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Alpinist 69

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Mountain Profile: Mont Blanc
As late as the early eighteenth century, some maps of the Chamonix area still contained large blank spaces where the high peaks stood. Within a few decades, however, Mont Blanc would become the focal point for the dreams of philosophers, poets and mountaineers alike. By 1776 Geneva travel writer Marc-Théodore Bourrit had declared of the peak: “The image of upheaval and chaos, ideas of eternity and nothingness, of revolutions and order, appear all together at once; the imagination remains silent.” John Hessler and Paula Wright recount scenes from the history of the highest mountain in Western Europe, from the controversies surrounding the first ascent in 1786 to the proliferation of famous routes to the impacts of today’s climate crisis. David Smart, Claude Gardien and Ben Tibbetts contribute glimpses of individual quests on a mountain that has come to symbolize a universe of wonder and a world in peril.

Secrets on the Maps
In his mid-eighties, Japanese mountaineer and photographer Tamotsu Nakamura remains one of the most prolific and indefatigable modern explorers. Herein, a collection of images from one of his recent journeys into the ranges of Tibet, where he encountered a landscape of still-untouched summits—but also of melting glaciers, cultural loss and rapid change.

Link Sar
In the summer of 2019, Graham Zimmerman, Steve Swenson, Mark Richey and Chris Wright left for the Kaberi Glacier in the Karakoram Range of Pakistan to climb Link Sar—a long-dreamed-of 7041-meter peak. For Zimmerman, the expedition was a chance to learn from some of the most experienced Karakoram mountaineers, as well as to challenge some of his own youthful assumptions about alpinism, risk and life.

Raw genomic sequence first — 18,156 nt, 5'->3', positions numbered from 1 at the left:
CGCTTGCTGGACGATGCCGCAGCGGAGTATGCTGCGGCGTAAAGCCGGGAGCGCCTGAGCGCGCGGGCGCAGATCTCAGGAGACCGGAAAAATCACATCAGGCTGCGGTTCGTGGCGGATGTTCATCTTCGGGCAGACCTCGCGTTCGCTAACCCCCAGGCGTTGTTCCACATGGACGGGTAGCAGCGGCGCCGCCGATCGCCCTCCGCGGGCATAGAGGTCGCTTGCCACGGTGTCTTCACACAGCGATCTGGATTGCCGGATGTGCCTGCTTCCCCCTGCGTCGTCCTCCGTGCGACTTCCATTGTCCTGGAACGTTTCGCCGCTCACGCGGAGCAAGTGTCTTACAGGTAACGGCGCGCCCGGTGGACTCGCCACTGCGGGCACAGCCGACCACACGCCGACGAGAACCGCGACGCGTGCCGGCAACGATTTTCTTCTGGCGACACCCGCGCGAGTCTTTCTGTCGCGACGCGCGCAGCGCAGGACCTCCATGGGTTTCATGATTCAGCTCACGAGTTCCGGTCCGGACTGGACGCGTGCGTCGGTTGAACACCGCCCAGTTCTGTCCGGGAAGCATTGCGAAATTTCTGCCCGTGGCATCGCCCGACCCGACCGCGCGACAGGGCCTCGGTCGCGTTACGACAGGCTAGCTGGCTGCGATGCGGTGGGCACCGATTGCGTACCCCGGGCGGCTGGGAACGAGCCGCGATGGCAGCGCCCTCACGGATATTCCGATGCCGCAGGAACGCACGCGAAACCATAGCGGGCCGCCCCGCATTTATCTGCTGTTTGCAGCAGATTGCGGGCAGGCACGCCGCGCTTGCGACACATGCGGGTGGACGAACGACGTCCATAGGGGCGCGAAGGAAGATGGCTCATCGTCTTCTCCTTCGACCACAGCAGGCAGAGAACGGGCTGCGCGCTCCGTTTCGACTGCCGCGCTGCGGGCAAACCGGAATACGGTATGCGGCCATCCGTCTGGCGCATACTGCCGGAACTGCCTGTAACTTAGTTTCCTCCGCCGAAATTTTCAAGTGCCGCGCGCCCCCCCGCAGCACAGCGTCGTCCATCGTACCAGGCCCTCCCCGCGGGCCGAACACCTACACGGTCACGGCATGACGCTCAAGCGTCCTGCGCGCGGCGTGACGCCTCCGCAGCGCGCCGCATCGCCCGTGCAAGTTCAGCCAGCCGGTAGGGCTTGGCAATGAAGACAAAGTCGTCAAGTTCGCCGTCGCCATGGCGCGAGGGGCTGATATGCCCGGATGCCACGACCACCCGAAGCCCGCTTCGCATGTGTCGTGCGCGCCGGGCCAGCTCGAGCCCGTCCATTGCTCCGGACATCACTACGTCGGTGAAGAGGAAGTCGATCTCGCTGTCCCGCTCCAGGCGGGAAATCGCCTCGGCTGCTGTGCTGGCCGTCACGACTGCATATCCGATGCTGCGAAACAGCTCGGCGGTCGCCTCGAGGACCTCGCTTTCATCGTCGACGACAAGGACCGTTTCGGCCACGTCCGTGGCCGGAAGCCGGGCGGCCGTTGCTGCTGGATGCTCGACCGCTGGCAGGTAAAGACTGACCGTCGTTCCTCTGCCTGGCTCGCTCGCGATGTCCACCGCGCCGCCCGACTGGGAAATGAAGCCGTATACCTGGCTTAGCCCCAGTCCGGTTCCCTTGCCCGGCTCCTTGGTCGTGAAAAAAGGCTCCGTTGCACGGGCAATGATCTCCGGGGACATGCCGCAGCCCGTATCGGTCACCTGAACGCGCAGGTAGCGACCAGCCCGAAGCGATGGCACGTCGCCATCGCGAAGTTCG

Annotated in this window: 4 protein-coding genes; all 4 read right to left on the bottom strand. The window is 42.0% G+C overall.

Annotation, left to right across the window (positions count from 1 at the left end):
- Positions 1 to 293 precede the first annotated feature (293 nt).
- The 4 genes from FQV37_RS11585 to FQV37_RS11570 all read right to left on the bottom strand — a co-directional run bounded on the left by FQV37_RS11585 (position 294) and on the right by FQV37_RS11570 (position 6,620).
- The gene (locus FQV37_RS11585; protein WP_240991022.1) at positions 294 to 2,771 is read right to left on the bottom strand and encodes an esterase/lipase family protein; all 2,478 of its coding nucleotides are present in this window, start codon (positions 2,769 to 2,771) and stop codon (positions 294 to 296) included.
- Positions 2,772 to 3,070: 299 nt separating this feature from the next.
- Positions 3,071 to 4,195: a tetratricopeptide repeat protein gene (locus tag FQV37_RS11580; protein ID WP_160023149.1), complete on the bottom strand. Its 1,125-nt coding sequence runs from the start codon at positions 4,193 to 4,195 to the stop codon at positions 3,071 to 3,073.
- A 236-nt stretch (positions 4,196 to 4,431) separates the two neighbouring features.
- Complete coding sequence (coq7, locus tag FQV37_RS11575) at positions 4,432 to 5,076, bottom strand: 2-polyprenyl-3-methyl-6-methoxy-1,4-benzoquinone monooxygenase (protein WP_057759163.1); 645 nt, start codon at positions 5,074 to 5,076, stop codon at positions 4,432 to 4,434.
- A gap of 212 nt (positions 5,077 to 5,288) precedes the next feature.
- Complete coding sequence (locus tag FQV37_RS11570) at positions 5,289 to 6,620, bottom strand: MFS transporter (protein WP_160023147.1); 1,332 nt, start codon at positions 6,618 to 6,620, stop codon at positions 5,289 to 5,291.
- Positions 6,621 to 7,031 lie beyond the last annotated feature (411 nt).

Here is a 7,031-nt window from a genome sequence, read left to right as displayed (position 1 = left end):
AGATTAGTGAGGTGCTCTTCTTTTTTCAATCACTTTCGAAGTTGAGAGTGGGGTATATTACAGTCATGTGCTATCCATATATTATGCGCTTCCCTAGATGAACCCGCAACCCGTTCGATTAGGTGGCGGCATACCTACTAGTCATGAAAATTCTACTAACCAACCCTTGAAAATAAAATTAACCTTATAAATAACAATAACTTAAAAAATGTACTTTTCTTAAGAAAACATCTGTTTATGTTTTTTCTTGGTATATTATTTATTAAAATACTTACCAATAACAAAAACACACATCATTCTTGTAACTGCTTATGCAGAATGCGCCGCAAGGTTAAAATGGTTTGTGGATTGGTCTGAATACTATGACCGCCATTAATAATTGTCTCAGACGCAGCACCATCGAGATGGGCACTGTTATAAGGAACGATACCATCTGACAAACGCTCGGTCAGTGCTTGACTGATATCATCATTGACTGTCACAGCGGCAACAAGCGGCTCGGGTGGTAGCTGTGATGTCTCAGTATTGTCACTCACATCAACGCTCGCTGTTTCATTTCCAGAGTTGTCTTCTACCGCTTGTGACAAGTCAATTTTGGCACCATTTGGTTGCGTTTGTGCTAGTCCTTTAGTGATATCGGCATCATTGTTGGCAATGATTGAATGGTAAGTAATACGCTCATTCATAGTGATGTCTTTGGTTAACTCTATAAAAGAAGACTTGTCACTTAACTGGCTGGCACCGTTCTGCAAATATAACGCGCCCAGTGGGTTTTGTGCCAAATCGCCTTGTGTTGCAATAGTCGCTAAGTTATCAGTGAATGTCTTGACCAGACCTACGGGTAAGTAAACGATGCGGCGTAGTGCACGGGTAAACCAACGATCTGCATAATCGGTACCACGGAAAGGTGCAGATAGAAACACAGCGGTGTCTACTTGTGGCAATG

Departments
Sharp End
Amid recent Himalayan news about inaccurate summit claims, our editor-in-chief asks: What is the measure of a mountain?

Letters
A reader recalls a favorite climb with a favorite Alpinist writer.

On Belay
In August 2019, nearly two years after Hayden Kennedy’s death, Jesse Huey and Maury Birdwell set out to complete one of their friend’s dreams: a direct finish to a route that Kennedy and Whit Magro had established on Mt. Hooker in the Wind River Range.

Namesake
The origins of a Bogus Mountain.

Tool User
Many have come to rely on handheld GPS systems for navigation in the backcountry or for proof of summit claims. Damien Gildea examines impacts of this increasingly widespread technological aid.

The Climbing Life
Astra Lincoln charts an inner map of the Winds. Tami Knight pays homage to Ed Spat and the bygone glory of the Ahwahnee Brunch. Steve Jervis presents a climbing quiz, with the help of some (possibly imaginary) friends. Katherine Indermaur takes the pulse of sandstone. Anaheed Saatchi interviews a few of the many women who are transforming modern climbing culture.

Full Value
Joe Purtell confronts fear, grief and beauty in the Cirque of the Unclimbables.

Wired
As the news about today’s climate crises grows increasingly grim, Manasseh Franklin explores how climbing writers might be able to help inspire positive action.

Local Hero
Paul Koubek shares scenes from the life of climbing guide and award-winning YOSAR team member Jo Whitford.

Off Belay
Katharine Erwin presents the mysterious Wolf of EEOR.